I decided to make it a Sissy Spacek double feature and queued up Carrie next–it was also a cynical 70’s movie, after all; and while it can hardly be termed a teen movie, it was about high school, after all, and the only adults in the film are supporting characters–Miss Collins the gym teacher; the principal; and of course, the piece de resistance, Margaret White–and everyone else is theoretically a teenager/high school student. I’ve not rewatched Carrie in years, and I’d forgotten what a great film it is; it’s one of the best (if not the best) Stephen King adaptations ever made–I might even go so far as to say it may be one of those rare instances when the film is better than the book. (And as a big King fan, I am quite aware of what blasphemy I just uttered.) Both book and film might be the first time bullying was addressed so strongly, and an argument can even be made that Carrie is one of two Stephen King novels that could be classified as young adult novels (Christine is the other one). Reading Carrie was a revelation to me as a teenager; it was the first time I’d ever read anything in fiction that depicted high school as I knew it that closely; most books and films at the time that did so were completely unrealistic. I had found junior and senior high school to be jungles of cruelty and viciousness with a rigid caste system; it was the first time I’d ever read anything centering the poor kid whom nobody likes, everyone picks on or mocks, and did it with sympathy. It was the first time I saw high school girls depicted as “mean girls”–it later became a trope–and the book was also the first time I ever saw in fiction anyone try to explain the weird, visceral group reaction to a figure who is more to be pitied than hated. (The book was also the first time I realized that we all love an underdog story–is there anything more popular in American popular culture than rooting for the underdog–while in real life the majority of us all will kick the underdog in the ribs or stand by and do or say nothing when they are being abused; King got that, as well as the shame decent people feel about doing nothing later) The movie is incredibly well done; there’s more gratuitous female nudity than perhaps necessary but it doesn’t feel exploitative; the locker room scene that opens the book features female nudity but it would be unrealistic to not show some–and later, we see Spacek’s nude body when she bathes and washes the blood off herself. It’s also very well-cast: Betty Buckley is terrific as the gym teacher who goes from irritated with poor Carrie until she realizes the girl has no idea what her period is; Amy Irving as Sue Snell, the decent girl who participates in the taunting but later feels remorse–a difficult role to be believable in, but she manages it; Nancy Allen is perfectly cast as spoiled hateful bitch Chris Hargensen; and of course John Travolta, playing against type as Chris’ low-life drop-out boyfriend and co-conspirator, which was really a brave move on his part–he was a star already and a teen idol from Welcome Back Kotter, and making his screen debut as a dirtbag thug was a risk (and his next film was Saturday Night Fever); but the movie truly belongs to Sissy Spacek, who is perfect as Carrie, and Piper Laurie as her mother, Jesus-freak Margaret White. Watching them again, I can’t help but feel that each deserved to win Oscars (they lost to Faye Dunaway and Beatrice Straight, both in Network). The use of music in the movie is perfect, and the whole movie seems to be shot with this weird, slightly blurry, out of focus dreamlike style, like the camera was coated in vaseline or covered in gauze. And the clothes and hairstyles! The prom tuxedos with the ruffled shirts and in bizarre color choices! The feathered hair and the gym shorts pulled up so high they barely covered the girls’ asses! William Katt as Tommy Ross, the nice guy who takes Carrie to the prom! Even a young Edie McClurg as one of the teenaged girls, I think the character name was Frieda? As I rewatched the movie, I couldn’t help but think how King subverted the trope of the underdog story by making Carrie so sympathetic to the viewer, and then of course she blossoms at the prom with her make-up and her hair out of her face, in the beautiful dress she made herself, escorted by the most popular boy in the school, and elected Prom Queen–only to have it all come crashing down around her.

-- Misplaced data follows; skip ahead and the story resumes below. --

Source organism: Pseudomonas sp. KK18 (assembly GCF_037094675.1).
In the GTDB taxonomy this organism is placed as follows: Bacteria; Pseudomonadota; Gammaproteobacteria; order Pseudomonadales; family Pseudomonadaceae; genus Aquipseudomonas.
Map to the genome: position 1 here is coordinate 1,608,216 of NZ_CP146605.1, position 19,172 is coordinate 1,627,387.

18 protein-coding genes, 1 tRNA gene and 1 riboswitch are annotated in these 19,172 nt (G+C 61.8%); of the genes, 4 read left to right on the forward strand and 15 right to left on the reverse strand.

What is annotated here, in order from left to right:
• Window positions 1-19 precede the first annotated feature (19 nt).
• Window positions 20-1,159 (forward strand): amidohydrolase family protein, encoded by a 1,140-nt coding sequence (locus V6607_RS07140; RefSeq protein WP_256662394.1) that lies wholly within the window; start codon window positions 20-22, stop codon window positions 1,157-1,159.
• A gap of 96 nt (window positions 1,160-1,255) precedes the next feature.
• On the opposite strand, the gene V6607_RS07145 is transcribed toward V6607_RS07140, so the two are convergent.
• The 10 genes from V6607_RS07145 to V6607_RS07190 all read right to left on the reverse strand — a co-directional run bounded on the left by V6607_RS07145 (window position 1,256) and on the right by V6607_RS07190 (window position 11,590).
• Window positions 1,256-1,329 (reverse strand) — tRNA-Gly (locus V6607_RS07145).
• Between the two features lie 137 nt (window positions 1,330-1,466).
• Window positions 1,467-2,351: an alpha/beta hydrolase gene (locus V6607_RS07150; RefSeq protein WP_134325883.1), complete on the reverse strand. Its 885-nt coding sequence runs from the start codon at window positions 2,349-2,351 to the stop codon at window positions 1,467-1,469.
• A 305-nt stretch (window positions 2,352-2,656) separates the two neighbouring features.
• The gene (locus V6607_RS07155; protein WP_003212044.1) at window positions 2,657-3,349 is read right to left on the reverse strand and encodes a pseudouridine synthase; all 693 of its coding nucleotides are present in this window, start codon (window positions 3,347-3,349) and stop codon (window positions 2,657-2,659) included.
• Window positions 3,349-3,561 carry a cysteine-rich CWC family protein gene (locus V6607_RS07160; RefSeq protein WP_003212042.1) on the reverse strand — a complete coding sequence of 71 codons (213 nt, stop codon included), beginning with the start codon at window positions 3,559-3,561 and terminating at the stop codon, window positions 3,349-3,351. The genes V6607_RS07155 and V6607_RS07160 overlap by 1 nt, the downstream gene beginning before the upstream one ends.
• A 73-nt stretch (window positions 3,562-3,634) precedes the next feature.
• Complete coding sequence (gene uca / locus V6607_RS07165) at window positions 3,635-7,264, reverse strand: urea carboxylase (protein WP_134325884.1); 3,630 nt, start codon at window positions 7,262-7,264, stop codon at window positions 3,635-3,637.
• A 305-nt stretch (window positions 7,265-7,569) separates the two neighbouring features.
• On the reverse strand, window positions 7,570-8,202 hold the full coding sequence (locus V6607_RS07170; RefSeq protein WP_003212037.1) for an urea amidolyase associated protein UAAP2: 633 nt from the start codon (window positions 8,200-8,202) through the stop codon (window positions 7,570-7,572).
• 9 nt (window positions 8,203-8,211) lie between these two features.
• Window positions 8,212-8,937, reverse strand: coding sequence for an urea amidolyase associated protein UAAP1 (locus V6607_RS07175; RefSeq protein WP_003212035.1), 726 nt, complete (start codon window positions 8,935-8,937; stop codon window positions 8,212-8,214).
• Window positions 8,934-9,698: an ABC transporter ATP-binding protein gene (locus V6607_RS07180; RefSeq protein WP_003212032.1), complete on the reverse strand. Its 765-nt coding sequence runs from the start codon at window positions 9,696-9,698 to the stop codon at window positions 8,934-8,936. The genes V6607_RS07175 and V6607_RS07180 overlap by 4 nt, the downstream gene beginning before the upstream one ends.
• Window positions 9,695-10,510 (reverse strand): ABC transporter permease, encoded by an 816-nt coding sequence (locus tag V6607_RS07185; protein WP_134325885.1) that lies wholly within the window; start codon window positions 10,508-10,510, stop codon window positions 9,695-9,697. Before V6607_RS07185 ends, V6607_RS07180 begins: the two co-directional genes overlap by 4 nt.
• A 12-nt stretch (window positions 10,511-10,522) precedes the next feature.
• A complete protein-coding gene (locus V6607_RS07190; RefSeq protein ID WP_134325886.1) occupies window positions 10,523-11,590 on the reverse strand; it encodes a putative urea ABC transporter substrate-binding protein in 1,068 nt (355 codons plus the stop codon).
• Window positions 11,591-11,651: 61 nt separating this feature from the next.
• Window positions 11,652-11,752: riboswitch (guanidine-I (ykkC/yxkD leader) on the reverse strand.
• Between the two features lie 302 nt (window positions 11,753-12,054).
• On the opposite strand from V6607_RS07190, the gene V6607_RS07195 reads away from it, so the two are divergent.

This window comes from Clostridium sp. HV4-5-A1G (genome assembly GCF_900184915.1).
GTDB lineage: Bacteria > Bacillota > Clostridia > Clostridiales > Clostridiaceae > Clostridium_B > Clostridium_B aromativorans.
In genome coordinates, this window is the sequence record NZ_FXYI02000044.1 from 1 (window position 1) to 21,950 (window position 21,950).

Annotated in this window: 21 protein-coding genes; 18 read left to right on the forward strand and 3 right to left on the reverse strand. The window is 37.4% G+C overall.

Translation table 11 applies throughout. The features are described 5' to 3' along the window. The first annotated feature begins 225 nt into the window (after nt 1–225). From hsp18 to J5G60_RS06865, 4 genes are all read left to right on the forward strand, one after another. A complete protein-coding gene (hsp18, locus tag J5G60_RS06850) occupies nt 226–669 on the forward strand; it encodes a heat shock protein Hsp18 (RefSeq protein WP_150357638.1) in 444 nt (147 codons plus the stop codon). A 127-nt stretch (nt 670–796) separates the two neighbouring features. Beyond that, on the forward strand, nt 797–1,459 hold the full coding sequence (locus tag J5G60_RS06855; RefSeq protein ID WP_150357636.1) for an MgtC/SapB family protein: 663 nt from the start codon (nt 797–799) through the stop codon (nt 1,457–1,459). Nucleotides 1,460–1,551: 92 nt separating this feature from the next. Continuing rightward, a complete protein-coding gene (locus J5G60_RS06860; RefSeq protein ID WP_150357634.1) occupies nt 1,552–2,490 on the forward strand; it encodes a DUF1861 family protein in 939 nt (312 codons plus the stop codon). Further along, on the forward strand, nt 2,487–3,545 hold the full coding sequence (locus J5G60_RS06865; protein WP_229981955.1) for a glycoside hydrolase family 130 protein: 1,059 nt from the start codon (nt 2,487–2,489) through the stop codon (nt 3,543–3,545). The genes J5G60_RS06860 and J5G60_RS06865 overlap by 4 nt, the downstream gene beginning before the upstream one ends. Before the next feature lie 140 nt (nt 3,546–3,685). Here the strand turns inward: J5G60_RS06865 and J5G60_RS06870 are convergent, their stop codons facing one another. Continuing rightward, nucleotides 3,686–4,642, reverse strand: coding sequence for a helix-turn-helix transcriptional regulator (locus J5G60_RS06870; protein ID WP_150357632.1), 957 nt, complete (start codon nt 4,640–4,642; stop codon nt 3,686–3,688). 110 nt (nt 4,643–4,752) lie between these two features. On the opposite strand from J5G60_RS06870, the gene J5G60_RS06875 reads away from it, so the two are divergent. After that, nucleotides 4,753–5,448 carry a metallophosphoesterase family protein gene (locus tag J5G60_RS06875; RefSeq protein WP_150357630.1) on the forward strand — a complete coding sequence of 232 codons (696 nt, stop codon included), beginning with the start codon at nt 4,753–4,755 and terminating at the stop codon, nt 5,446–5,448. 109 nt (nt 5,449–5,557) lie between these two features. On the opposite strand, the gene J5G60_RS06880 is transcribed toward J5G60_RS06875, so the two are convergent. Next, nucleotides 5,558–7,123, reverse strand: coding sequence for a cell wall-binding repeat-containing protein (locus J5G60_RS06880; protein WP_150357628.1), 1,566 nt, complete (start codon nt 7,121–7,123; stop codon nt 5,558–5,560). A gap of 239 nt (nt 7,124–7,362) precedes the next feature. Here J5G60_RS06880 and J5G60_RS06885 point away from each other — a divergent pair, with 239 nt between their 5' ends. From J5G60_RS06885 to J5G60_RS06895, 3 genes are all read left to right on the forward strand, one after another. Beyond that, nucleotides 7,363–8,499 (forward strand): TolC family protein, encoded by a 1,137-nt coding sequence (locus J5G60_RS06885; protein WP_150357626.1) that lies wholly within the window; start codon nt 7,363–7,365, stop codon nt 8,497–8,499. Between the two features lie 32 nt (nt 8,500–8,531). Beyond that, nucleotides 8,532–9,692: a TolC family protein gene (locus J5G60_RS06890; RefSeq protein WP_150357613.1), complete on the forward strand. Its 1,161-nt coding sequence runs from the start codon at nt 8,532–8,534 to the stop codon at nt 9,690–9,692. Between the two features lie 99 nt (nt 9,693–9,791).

The movie differed from the book in several important ways, too–in the book, they do all laugh when Carrie is coated with the pig’s blood; the election for King and Queen isn’t rigged in the book; and in the book Carrie wreaks havoc and destroys the entire town on her walk home. The book also–a stylistic choice I may have questioned as an editor–made it very clear almost from the very beginning that Carrie’s story has a terrible ending, by intercutting the chapters with clips from news reports, books, etc. talking about the Black Prom–the reader just doesn’t know what happens at it, and whatever we may have been expecting, it certainly wasn’t the extreme it turned out to be–and my sympathies were entirely with Carrie, all the way to the very end.

I may need to reread Carrie.

It’s been such a fucked-up year that I forgot that I usually spend October reading horror novels, to celebrate the Halloween season. So maybe tonight, after I get home and the storm rages around us, maybe I’ll take Carrie down from the shelf and give it a reread.

And on that note, tis back to the spice mines. Stay safe, everyone, and I will catch you later.